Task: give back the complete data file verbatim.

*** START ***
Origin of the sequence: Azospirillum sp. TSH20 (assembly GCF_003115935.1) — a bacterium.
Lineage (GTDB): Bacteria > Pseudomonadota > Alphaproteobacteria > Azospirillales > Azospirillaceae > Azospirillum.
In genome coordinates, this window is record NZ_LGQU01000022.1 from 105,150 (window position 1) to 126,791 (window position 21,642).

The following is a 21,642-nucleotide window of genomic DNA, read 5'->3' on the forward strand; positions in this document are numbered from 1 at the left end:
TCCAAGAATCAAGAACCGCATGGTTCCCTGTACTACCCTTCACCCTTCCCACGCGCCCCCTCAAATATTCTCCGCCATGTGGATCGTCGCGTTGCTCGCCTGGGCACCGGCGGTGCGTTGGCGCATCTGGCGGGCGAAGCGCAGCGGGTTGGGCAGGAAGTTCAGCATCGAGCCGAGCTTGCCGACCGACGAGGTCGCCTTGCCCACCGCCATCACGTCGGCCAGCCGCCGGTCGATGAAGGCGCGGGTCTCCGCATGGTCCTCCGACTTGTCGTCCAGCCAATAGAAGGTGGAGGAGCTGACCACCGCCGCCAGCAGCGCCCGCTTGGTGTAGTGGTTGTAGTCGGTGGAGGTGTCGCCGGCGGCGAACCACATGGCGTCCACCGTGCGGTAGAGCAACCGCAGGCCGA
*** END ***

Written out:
Origin of the sequence: Azospirillum sp. TSH20 (assembly GCF_003115935.1) — a bacterium.
Lineage (GTDB): Bacteria > Pseudomonadota > Alphaproteobacteria > Azospirillales > Azospirillaceae > Azospirillum.
In genome coordinates, this window is record NZ_LGQU01000022.1 from 105,150 (window position 1) to 126,791 (window position 21,642).

The following is a 21,642-nucleotide window of genomic DNA, read 5'->3' on the forward strand; positions in this document are numbered from 1 at the left end:
TCCAAGAATCAAGAACCGCATGGTTCCCTGTACTACCCTTCACCCTTCCCACGCGCCCCCTCAAATATTCTCCGCCATGTGGATCGTCGCGTTGCTCGCCTGGGCACCGGCGGTGCGTTGGCGCATCTGGCGGGCGAAGCGCAGCGGGTTGGGCAGGAAGTTCAGCATCGAGCCGAGCTTGCCGACCGACGAGGTCGCCTTGCCCACCGCCATCACGTCGGCCAGCCGCCGGTCGATGAAGGCGCGGGTCTCCGCATGGTCCTCCGACTTGTCGTCCAGCCAATAGAAGGTGGAGGAGCTGACCACCGCCGCCAGCAGCGCCCGCTTGGTGTAGTGGTTGTAGTCGGTGGAGGTGTCGCCGGCGGCGAACCACATGGCGTCCACCGTGCGGTAGAGCAACCGCAGGCCGA